Topic: hire boat hirers, that cause damage to owned boat


oddjob    -- May-19-2010 @ 9:17 PM
  I am new to this forum so forgive me if I dont understand things. We recently bought our own broads cruiser (Carribean 39) and love it. We love the broads and the people. Recently since the season started we have found that where we are moored, many boats use the area as a turning point. Twice in 1 day a hire boat whilst turning, collided with our boats bow. One of the hirers just turned around looked at us and laughed. We reported him to the hire boat company (Le Boat). Who I have to say reacted admirably, three cheers to Le Boat !! It seems to us that hire boat hirers dont give a monkey's about possible damage that can be caused aas they dont own the boats. These people are in the minority, because we have met and befriended hirers and they bare very sensible. Would like to hear of similar incidents and what others have done to avoid this happening. Thaks for listening to my winge... Terry

Terry Croarkin


yogibear    -- May-19-2010 @ 11:39 PM
  I think what infuriates me the most is the 'look the other way and pretend it didnt happen' attitude.

I dont want your insurance details and I aint out to spoil your holiday but just a "sorry mate, I got that one wrong. I dont think there's any damage" would go a long long way.

Maybe its just this litigious society we now live in



BroadAmbition    -- May-20-2010 @ 5:41 AM
 
First off, welcome to the NBF.

Thankfully your experience is not that common but it does happen and has happened to a few of the members on here, me included. If it is happening to you on a regular basis then the obvious solution is to move from your present location to another berth, a pain I know but what's the alternative?

Where are you moored btw?


Griff

'Broad Ambition' - 'Dreams do come true' - Afloat at last 06-10-07

www.grifftile.co.uk


Poppy    -- May-20-2010 @ 6:40 AM
  This is a discussion that has been had many times, on here and on the rhond.
The problem, IMHO is twofold. Firstly the (larger) hire yards do NOT instruct their customers correctly in the rudiments of boat handling.
Secondly, the demise of the 'deposit' and its replacement with the damage waiver charge leads to an attitude of carelessness when a collision is caused or about to happen. I have been told by hirers not to worry because 'they don't say nuffink when ya take it back!'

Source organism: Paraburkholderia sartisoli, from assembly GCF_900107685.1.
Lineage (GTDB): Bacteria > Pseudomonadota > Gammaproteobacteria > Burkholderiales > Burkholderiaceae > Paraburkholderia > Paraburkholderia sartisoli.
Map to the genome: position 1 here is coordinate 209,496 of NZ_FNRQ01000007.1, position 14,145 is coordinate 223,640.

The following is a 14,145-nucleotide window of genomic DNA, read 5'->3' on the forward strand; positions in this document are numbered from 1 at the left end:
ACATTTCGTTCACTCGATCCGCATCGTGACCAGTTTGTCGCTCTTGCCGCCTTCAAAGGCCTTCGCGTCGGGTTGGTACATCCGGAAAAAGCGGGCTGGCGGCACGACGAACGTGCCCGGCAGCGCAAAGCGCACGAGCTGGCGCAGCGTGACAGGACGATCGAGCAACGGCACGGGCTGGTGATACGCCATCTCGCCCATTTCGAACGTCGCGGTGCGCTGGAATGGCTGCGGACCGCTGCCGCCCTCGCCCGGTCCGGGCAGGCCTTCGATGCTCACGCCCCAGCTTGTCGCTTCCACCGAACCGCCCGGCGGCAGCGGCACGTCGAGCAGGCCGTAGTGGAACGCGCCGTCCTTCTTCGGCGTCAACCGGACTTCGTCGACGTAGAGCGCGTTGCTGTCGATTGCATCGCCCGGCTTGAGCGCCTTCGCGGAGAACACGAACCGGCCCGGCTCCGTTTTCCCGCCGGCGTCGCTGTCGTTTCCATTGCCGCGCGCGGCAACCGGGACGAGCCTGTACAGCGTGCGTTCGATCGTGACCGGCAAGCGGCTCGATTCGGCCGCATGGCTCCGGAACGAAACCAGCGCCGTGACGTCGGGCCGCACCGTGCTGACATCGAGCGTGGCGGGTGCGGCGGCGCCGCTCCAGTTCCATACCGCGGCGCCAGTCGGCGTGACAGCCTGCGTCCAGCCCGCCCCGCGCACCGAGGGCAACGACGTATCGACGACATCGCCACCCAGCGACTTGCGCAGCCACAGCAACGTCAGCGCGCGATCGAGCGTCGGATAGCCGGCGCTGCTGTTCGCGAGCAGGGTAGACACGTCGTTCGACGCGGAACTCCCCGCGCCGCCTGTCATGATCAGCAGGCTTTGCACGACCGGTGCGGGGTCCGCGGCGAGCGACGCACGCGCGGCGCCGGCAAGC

I am sure that nobody here is unaware of this fact,   but most boats on the broads are privately owned!

There is nothing more frightening
than ignorance in action.—Goethe

Poppy


Maurice_Mynah    -- May-20-2010 @ 7:53 AM
  Without wishing to start a whole new debate on society, I think the problem is, sadly, more of a reflection of the way people generally behave these days.
The "Why should/shouldn't I" attitude is now so deep rooted in so many peoples minds, that there is no longer any sense of responsibility. An apology is seen as a sign of weakness, and of giving the other party an advantage.
It needs better training in how to be polite, rather than better training in how to handle the boat.
Sadly the upshot of all this is that you need either to putmore fenders on or look for a more "out of the way" spot.

Honesty and Integrity ... When you can fake those, you've cracked it.


essexboy    -- May-20-2010 @ 9:39 AM
  Twice last year I had hire boats damage our boat, both yards reacted well and repaired our bout to a high standard, however I think the root cause is the decision not to hold a collision deposit, it is now just rolled into the hire fee. The hirer sees no pain for his lack of care.

George Sims


Boatboy    -- May-20-2010 @ 9:53 AM
 
quote:"......
the demise of the 'deposit' and its replacement with the damage waiver charge leads to an attitude of carelessness
......."


Amen to that.

I notice some yards do attach an additional security deposit to all male / all female parties but I wonder how often those deposits in part or in whole are retained - I get the impression you have to sink the ship before action is taken.


Regards
Paul - "Unsuspecting Tyro" Since 1985.

“Rivers know this: there is no hurry. We shall get there some day.”


Gretzky    -- May-20-2010 @ 10:07 AM